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The open savannah parkland of earlier this morning had changed, to stands of  marula, knobthorn and acacia with groves of raisin bush, sickle bush, shrub acacia and bush willow. Progress with the vehicle had become a twisting torture through the thickets. It was hot and dry and dusty. I got enclosed in a cocoon of scraping and cracking and thumping, battling the unwilling steering wheel, or getting out to chop or clear or fill obstacles, or unclogging radiator screens… My senses were being saturated and numbed.

The deep pool of shade beneath this time-ravished tamboti was just too inviting to pass by. It was time for some respite from the struggle of breaking through the bush. I slid down from the seat and for a moment, I let the silence envelop me. Even the cicadas seemed to give me a break. I was tempted to just sit down and soak up the stillness and the coolness, but I had to check the vehicle first, and get stuff ready for my brunch.

Afterwards, when I had settled down with a cup of tea, I indulged in the quiet. Over the soft rustle of the tamboti leaves above me, there were only the far away doodle of a wood dove and the drawn-out whistle of a black-crowned tchagra. They sounded lonely and melancholic. It brought the silence closer. It felt as if it actually touched me; wanted to remind me of how immense it was, how exposed I was to a world I knew relatively little of.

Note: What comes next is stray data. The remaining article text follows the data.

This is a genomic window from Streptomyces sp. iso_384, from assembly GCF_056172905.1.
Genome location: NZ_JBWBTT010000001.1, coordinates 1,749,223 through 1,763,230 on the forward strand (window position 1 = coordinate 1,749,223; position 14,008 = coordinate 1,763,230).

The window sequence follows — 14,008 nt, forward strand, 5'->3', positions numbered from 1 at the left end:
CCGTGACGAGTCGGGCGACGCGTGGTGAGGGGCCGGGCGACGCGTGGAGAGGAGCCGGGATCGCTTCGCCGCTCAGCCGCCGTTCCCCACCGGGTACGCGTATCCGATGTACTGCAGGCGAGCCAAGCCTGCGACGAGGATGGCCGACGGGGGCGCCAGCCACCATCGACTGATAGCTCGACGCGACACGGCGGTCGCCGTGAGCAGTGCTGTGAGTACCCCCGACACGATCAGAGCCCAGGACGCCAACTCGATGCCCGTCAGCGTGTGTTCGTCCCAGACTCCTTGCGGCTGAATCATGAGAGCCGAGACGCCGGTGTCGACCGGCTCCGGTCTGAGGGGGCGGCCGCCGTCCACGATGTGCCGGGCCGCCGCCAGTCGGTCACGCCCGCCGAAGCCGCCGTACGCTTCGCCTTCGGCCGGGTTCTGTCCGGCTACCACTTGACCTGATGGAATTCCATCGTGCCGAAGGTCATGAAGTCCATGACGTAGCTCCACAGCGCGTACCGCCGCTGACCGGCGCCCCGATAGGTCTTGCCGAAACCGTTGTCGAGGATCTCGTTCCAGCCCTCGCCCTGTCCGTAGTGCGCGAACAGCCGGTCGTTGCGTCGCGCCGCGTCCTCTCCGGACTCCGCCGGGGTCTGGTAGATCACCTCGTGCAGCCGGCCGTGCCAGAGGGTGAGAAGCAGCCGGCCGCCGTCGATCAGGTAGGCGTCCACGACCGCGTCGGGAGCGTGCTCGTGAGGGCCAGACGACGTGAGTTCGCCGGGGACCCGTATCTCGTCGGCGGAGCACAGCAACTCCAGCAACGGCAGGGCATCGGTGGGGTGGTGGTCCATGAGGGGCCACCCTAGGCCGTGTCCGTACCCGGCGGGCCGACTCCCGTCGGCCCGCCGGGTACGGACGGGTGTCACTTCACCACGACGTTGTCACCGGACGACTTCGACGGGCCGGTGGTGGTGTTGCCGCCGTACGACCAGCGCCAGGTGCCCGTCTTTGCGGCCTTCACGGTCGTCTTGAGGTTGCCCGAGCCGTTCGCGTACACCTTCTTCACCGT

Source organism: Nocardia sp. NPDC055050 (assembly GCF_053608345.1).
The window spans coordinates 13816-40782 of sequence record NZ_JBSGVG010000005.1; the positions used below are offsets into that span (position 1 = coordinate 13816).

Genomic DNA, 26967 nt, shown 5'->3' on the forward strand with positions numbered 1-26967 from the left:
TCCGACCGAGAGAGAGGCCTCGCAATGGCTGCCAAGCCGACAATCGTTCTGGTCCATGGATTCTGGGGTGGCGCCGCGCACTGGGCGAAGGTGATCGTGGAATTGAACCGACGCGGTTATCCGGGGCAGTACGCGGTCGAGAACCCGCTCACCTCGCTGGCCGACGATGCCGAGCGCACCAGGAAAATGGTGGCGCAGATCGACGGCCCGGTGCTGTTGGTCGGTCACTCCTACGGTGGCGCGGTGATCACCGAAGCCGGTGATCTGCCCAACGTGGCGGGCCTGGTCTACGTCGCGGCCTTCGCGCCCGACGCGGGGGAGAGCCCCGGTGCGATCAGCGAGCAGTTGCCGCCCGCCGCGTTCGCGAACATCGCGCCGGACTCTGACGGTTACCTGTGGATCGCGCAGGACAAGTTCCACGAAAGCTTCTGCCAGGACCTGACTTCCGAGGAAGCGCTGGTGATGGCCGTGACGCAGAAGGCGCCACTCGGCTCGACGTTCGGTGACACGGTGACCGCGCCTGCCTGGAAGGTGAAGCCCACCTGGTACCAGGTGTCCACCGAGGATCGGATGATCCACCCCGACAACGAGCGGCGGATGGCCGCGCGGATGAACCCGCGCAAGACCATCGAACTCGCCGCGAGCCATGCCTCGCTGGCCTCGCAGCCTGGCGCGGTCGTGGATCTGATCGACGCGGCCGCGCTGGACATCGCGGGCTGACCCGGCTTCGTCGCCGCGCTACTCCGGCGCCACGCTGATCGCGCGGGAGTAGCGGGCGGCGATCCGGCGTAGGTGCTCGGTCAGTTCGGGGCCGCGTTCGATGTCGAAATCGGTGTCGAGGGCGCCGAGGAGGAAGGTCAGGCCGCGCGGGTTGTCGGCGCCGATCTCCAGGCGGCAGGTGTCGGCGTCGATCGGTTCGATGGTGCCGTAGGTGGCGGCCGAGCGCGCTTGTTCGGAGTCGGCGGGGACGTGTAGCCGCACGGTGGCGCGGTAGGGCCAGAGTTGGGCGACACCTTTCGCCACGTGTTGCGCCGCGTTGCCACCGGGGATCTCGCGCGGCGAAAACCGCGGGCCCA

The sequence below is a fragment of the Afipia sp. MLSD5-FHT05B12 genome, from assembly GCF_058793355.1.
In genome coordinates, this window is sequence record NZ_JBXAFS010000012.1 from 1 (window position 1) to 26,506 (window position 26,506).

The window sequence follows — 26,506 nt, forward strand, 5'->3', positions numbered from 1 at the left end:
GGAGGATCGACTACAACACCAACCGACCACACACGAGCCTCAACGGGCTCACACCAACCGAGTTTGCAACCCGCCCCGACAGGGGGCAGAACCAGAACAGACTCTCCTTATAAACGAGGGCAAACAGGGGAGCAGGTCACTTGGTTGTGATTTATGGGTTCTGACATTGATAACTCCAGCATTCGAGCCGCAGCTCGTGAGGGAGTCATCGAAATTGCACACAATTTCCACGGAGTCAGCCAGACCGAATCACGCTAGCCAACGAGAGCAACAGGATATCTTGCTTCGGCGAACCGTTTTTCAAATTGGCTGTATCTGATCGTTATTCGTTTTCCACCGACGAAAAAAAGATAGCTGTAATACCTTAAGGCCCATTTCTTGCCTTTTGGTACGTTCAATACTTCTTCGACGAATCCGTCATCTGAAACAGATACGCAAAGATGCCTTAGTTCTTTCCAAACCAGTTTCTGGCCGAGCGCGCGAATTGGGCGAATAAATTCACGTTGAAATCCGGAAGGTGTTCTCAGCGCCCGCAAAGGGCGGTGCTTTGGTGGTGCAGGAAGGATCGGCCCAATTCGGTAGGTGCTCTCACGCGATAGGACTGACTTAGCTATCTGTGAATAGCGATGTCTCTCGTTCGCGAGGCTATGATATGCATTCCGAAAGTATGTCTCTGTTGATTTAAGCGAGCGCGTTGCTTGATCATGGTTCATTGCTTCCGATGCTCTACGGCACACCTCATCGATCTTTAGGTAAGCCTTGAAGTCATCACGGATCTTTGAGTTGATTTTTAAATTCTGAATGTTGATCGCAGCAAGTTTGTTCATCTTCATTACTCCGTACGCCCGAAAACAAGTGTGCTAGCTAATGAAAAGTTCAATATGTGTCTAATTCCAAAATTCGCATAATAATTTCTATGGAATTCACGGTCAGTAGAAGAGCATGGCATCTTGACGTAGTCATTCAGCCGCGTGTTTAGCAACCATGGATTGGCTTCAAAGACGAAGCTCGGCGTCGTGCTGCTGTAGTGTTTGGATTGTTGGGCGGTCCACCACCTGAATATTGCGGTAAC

For a moment I felt uncertainty, but there was also exhilaration. Any combination of forces that I would be hard put to survive could, in a split second, burst forth from the quiet. Or, there could be nothing; just this immense silence and the slow turn of day and night, heat and coolness, and me working myself deeper into the wilderness, and then out again, with not much happening apart from the many thoughts that would have passed through my mind.

The uncertainty of this boundless universe of possibilities and the arcane dynamics that might (or might not) make them unfold, the danger that it almost always faintly reeks of, are what fascinates and addicts me.  And being alone in it makes it intensely personal. What I think on it, how I relate to it, how I bring it into context with the wider world I am aware of, not even my mutterings to myself go beyond my immediate aura – or perhaps I should say, beyond my own awareness, for there may be awareness of me, here, that I am unaware of…

Be that is it may, I am answerable for it only to my own conscience and sensibilities, and I alone must bear the consequences of how I deal with the situation. It immensely intensifies sentience, even of small routine actions like cleaning and putting away equipment, or checking the vehicle, or rehearsing my emergency actions in my head before allowing myself to doze off. Indeed, awareness of my body itself, in an almost clinical, but very personal sense – the feel of the air movement over me, the numbness of fatigue in my muscles, their capacity for more exertion, or immediate action, the very sharpness of my mind…

The experience, however fast or slow moving, dangerous or mundane, becomes the thing in itself – the experience becomes the experience. Could I tolerate someone with me? I could, and have, and mercifully it had been mostly pleasant. But it is different. There is no real substitute for solitude.

I am reminded of a poem by Mary Oliver:


Mary Oliver


“Ordinarily, I go to the woods alone, with not a single

friend, for they are all smilers and talkers and therefore


I don’t really want to be witnessed talking to the catbirds

or hugging the old black oak tree. I have my way of

praying, as you no doubt have yours.

Besides, when I am alone I can become invisible. I can sit

on the top of a dune as motionless as an uprise of weeds,

until the foxes run by unconcerned. I can hear the almost

unhearable sound of the roses singing.

If you have ever gone to the woods with me, I must love

you very much.”

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